Thermoset: A polymer, such as polyolefin, in which irreversible chemical "curing" or "set" takes place as the molecule chains are cross-linked in three dimensions through covalent bonding. Once set, the polymer cannot be melted.

TPE: Thermo-Plastic-Elastomer: A class of copolymers or a mixture of polymers which have both thermoplastic and elastomeric properties. These materials can be melted, can be stretched and then return to their original shape, and have very low creep. TPE's are also referred to ThermoPlastic Rubber (TPR) or ThermoPlastic Vulcanate (TPV) Grayline Rubber Tubing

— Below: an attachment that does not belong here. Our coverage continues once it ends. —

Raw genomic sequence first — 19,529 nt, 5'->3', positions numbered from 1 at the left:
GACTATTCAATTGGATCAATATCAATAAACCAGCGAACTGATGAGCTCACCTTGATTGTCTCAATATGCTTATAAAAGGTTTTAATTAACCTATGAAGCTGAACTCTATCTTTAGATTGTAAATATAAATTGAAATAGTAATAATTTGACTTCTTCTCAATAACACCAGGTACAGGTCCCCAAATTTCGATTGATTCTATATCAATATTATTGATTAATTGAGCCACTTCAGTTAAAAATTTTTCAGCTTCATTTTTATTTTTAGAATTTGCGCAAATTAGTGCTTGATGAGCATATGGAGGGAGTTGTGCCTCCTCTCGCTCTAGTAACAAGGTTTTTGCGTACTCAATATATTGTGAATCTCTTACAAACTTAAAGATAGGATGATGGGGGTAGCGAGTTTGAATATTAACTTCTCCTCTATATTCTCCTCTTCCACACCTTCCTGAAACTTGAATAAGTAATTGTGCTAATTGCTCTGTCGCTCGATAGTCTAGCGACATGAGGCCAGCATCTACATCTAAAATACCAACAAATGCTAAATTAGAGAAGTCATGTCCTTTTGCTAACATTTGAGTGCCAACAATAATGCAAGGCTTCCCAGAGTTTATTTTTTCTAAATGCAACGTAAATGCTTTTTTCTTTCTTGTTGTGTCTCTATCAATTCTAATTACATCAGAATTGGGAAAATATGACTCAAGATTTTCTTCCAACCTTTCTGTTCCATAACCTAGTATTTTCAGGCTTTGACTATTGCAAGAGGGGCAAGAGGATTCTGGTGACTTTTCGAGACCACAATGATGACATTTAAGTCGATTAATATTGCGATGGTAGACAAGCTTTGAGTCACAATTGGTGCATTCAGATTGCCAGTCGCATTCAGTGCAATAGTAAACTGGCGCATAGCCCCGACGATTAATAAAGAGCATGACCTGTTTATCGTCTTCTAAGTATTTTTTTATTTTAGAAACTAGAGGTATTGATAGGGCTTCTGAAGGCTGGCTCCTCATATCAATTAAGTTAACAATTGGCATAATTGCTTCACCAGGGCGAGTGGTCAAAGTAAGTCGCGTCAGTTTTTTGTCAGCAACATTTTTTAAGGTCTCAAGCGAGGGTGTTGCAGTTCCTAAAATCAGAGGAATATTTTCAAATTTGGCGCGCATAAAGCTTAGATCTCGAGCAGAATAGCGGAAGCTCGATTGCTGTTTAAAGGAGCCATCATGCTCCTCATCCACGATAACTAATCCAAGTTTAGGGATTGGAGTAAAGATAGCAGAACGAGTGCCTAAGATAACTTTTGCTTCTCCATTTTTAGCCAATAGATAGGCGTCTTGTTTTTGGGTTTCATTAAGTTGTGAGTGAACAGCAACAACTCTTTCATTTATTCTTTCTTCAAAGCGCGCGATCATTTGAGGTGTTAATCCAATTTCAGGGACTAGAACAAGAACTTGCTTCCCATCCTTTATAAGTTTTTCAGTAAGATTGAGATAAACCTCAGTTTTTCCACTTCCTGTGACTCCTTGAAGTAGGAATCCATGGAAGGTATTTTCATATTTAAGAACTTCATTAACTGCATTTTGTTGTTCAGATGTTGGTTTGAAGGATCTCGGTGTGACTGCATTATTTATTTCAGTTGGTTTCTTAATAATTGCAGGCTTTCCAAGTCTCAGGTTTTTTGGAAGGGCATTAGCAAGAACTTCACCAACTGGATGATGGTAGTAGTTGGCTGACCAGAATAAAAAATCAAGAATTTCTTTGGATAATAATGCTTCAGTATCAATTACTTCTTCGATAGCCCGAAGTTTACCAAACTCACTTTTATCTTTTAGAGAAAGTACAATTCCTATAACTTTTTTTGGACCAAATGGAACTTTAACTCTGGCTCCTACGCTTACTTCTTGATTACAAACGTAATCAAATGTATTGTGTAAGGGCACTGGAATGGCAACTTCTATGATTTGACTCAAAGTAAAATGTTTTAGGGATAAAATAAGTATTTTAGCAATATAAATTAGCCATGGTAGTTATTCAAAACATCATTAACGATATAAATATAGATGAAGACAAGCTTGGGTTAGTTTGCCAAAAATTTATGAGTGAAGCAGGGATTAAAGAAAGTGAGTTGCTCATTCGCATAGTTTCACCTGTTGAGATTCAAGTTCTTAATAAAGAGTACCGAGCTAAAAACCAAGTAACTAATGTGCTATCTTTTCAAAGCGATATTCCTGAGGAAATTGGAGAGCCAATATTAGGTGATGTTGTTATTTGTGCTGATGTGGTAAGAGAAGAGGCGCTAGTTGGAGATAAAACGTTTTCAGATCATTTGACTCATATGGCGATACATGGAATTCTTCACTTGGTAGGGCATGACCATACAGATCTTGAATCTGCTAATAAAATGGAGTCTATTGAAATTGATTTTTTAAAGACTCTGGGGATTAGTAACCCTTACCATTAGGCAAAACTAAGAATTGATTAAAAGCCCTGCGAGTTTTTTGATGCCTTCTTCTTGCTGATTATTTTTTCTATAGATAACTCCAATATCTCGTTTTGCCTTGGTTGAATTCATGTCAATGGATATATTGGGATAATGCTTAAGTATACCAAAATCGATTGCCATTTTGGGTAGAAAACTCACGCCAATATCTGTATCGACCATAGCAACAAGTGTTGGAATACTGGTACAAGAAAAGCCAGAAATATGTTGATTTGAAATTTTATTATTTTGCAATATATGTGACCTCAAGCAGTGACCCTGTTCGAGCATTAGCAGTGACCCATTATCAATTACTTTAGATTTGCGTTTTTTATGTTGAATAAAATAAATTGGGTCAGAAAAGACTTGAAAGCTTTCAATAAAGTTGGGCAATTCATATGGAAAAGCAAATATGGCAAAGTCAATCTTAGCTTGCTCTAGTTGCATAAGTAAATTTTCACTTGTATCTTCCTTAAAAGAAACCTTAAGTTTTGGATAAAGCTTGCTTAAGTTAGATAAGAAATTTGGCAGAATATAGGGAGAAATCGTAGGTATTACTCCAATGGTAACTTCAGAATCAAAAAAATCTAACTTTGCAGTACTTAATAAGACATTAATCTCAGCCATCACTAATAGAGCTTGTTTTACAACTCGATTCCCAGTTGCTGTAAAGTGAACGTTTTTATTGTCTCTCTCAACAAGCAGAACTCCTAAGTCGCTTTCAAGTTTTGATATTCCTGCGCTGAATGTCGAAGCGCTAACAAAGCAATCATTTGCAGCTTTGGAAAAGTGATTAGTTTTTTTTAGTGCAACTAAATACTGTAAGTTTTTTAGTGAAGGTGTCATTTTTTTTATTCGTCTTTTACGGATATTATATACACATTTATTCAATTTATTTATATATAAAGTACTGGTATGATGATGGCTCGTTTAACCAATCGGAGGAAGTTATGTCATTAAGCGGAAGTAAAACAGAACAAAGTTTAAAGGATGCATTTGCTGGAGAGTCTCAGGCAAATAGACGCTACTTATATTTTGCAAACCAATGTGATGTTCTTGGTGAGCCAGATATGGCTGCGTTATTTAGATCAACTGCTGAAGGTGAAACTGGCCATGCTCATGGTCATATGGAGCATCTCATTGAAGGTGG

TPU: Thermo-Plastic-Urethane: also called polyurethane. A tough, abrasion resistant polymer having excellent low temperature properties and high clarity. Chemically resistant to fuels, oils and solvents, and available in a range of hardnesses, common uses for polyurethane tubing include fuel line and wire abrasion protection. Grayline Polyurethane (TPU) Tubing

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Ultraviolet Degradation: The loss of strength or discoloration caused by long-term exposure of tubing to sunlight or other ultraviolet rays.

Ultraviolet (UV) Stabilizer: An additive to tubing compounds that protects against loss of strength or discoloration when it is exposed to the outdoors.

Urethane: See Polyurethane.

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VW 1: A flammability test conducted by UL or CSA. Tubing with a VW-1 rating is highly flame-retardant.